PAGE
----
Neuromarketing as a Business Strategy

Neuromarketing as a Business Strategy

José G. Vargas-Hernández (University of Guadalajara, Mexico) and Bryan Christiansen (PryMarke, USA)
DOI: 10.4018/978-1-4666-6220-9.ch009
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Abstract

The purpose of this chapter is to analyze the theoretical and methodological approaches to the study of neuromarketing for designing business strategies. The initial question is based on incorporating advances in neuromarketing into the field of strategic direction. The research method used is to review the literature to study this phenomenon. The main conclusion is neuromarketing permits us to know the customer's reactions in terms of brain activation without the need to appeal to the report of the customer's conscious experience. Consequently, firms will be able to develop capacities and valuable resources to create focal strategies.
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1. Introduction

If neuroscience is seen as being in its infancy, neuromarketing is clearly in an embryonic state. Marketing academics have just discovered the opportunity to understand the brain circuits involved in the search, selection, and purchase of a product (Morin, 2011). While the field of economics has begun using neuroimaging techniques in its research which has resulted in the field of neuroeconomics, the marketing profession has been much less willing to expanding its research activities using new techniques, even though both fields share common interests such as decision making and exchange (Lee, Broderick, & Chamberlain, 2007). Neuromarketing is an emerging, interdisciplinary field combining psychology, neuroscience, and economics (Lee et. al., 2007) coined by Smidts in 2002 (Lewis & Bridger, 2005).

While neuroscience has grown dramatically in the last decade, it has not penetrated easily into marketing academia mainly because very few researchers have formal training in cognitive neuroscience and the fear produced by public criticism about the ethical issues involved in the use of neuroimaging (Morin, 2011). Despite being raised in numerous articles, this debate has not been explicit in Mexican universities, including a large number of scholars and students who know basics of neuroscience in spite of working directly with the search, satisfaction, and needs assessment of consumers.

The brain is responsible for all consumer behavior. Despite being only 2% of total body mass, it uses a large amount of energy – approximately 20% of an individual’s total energy. Most of the functions an individual requires are handled by the brain at an unconscious level. This explains why nearly 80% of cerebral energy is required to maintain the baseline status. Clearly, cerebral energy uses only 20% of the brain consciously (Morin, 2011). Therefore, it is disturbing that, despite this fact, companies continue applying methodologies based on reports articulated of their clients, thus jeopardizing their investments and waste the vast amount of time and money spent each year on brain studies.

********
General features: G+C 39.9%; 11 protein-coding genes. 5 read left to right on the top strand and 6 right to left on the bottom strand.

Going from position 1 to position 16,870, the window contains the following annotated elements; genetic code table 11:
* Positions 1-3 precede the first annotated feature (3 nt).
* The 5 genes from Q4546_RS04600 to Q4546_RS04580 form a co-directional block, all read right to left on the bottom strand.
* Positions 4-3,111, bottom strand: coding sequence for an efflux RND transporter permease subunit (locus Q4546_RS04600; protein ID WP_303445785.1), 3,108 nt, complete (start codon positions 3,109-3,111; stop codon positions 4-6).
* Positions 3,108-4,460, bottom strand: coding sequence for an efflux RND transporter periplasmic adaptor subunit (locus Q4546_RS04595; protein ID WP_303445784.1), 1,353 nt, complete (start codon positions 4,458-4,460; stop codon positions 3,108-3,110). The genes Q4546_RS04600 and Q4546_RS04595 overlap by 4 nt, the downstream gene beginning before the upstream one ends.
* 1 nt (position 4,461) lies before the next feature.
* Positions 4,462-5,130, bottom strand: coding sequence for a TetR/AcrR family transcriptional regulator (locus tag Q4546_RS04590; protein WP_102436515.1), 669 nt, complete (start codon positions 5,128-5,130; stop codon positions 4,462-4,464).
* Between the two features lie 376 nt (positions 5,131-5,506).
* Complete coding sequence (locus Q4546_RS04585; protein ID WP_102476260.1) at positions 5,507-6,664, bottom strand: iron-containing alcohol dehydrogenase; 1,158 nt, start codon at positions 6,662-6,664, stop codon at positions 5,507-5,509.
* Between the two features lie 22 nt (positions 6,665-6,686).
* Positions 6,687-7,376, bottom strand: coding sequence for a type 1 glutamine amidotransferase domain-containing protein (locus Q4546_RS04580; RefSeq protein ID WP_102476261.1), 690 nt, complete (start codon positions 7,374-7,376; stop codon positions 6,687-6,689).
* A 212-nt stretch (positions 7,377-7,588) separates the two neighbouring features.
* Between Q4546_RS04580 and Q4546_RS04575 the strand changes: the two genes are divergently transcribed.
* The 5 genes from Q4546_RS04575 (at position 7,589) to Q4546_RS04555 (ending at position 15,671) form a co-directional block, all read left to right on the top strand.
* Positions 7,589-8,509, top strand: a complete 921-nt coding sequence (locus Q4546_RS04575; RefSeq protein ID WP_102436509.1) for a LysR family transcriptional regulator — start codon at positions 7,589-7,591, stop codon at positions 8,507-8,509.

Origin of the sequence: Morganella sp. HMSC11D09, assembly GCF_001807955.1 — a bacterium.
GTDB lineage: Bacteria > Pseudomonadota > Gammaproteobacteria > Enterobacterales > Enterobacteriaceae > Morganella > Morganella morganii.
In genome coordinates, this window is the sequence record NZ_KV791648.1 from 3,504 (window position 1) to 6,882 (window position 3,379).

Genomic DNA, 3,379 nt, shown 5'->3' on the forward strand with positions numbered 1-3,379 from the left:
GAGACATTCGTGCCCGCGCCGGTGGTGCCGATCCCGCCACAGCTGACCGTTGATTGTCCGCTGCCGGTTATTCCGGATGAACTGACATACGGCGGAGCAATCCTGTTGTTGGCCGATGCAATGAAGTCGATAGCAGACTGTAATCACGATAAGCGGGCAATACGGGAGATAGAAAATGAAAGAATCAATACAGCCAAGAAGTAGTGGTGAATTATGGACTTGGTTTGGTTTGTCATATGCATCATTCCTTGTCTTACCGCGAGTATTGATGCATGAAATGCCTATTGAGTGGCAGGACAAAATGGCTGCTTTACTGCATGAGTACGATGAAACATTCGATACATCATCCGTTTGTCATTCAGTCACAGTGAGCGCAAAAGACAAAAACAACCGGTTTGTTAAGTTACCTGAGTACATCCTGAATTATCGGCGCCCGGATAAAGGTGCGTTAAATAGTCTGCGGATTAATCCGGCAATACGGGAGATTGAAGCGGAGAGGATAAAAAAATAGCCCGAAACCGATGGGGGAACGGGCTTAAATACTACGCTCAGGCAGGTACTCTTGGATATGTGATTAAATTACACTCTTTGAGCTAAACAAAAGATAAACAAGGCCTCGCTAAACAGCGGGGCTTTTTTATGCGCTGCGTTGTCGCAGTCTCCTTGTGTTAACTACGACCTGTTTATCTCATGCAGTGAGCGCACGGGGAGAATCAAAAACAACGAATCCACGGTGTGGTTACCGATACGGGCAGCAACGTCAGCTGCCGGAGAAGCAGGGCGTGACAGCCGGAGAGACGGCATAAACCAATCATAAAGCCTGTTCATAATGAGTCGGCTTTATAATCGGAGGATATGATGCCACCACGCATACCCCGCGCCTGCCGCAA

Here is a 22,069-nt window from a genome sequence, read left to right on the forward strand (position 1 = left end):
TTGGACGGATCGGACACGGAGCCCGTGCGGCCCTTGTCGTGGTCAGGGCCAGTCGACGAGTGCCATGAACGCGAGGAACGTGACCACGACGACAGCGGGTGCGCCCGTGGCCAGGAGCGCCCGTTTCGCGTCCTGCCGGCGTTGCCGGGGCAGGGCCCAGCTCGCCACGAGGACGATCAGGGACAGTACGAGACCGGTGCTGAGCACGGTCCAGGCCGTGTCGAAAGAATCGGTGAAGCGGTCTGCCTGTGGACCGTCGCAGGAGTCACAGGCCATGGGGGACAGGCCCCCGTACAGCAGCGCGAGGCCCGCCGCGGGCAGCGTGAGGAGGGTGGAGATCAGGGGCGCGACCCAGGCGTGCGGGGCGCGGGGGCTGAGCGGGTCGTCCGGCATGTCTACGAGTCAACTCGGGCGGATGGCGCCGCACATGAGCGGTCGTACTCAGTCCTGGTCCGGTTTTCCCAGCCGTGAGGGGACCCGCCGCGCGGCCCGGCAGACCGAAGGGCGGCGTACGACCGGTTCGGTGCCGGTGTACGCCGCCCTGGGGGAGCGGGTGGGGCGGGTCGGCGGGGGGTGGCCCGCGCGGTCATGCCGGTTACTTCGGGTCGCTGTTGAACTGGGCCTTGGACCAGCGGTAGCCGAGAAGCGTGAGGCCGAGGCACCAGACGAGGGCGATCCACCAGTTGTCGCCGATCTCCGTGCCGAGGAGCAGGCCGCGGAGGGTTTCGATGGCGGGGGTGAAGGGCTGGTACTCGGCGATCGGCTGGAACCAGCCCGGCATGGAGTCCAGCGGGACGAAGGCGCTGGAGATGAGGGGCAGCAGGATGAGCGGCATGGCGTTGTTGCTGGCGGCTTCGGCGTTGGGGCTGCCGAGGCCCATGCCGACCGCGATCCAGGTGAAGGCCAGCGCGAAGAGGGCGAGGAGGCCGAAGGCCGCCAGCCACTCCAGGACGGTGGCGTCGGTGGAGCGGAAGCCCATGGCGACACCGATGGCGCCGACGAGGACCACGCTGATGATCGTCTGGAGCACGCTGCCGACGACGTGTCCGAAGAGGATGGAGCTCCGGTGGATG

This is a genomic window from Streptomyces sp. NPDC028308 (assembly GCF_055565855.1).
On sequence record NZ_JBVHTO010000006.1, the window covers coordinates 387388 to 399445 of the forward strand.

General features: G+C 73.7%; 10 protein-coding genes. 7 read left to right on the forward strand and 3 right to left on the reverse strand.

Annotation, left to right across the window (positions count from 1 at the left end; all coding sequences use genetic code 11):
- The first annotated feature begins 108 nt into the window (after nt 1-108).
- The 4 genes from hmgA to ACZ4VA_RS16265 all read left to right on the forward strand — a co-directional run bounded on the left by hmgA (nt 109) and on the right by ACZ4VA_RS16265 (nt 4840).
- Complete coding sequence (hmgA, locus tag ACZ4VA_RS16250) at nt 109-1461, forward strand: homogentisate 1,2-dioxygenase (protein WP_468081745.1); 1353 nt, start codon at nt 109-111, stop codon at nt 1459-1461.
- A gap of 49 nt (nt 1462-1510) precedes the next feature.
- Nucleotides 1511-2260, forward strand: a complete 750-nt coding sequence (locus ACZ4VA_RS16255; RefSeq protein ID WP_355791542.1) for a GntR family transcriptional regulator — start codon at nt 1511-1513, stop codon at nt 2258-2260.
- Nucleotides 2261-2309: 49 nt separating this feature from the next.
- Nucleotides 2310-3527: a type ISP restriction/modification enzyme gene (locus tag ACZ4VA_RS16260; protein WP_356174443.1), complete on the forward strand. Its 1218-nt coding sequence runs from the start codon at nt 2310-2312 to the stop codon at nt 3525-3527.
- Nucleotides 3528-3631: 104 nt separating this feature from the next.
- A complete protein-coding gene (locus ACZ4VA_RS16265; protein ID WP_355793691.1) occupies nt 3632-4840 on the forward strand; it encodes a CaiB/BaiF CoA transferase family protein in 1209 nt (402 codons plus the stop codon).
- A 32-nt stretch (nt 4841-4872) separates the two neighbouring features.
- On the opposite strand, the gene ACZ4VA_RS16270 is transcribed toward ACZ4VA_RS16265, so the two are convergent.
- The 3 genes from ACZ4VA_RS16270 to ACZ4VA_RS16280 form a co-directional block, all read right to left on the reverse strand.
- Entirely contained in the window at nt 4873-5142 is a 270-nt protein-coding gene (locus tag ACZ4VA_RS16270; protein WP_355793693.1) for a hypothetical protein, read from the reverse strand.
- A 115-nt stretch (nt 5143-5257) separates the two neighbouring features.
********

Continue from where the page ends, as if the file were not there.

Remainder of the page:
Braidot (2005) states the needs describe what people require to live. These needs become wants when the customer considers a product or service to satisfy demand and when a customer possesses the purchasing power to buy at the point of sale. The study of customer needs is at the heart of the concerns of the organizations, as the key to remaining competitive lies in the ability to identify and develop products and services which can satisfy customers better than the competition. Both needs and wishes involve the biological and social composition of human beings, although ultimately it is preferable to separate the two for academic research.

While the way language is used can vary from culture to culture, the language of the brain remains stable. The purpose of neuromarketing is to study the physiological response of the brain to advertising and marketing strategies. To evaluate the effectiveness of these strategies, the resulting brain activity from this phenomenon is monitored and measured using neuroimaging techniques. Neuroscientists are now able to directly study the frequency, location, and timing of neuronal activity in an unprecedented way. However, marketing has ignored these developments and their potential (Lee, et al., 2007).

Therefore, the purpose of this study is to show an overview of the advances in neuroscience and how they have helped broaden the knowledge of those who, from their niche, continue asking questions regarding human behavior. The research has benefited from ongoing global multidisciplinary input, but does not seem to attract enough attention at home, eliminating the possibility of providing local information to supplement neuroscientific studies with the cultural characteristics of each social group

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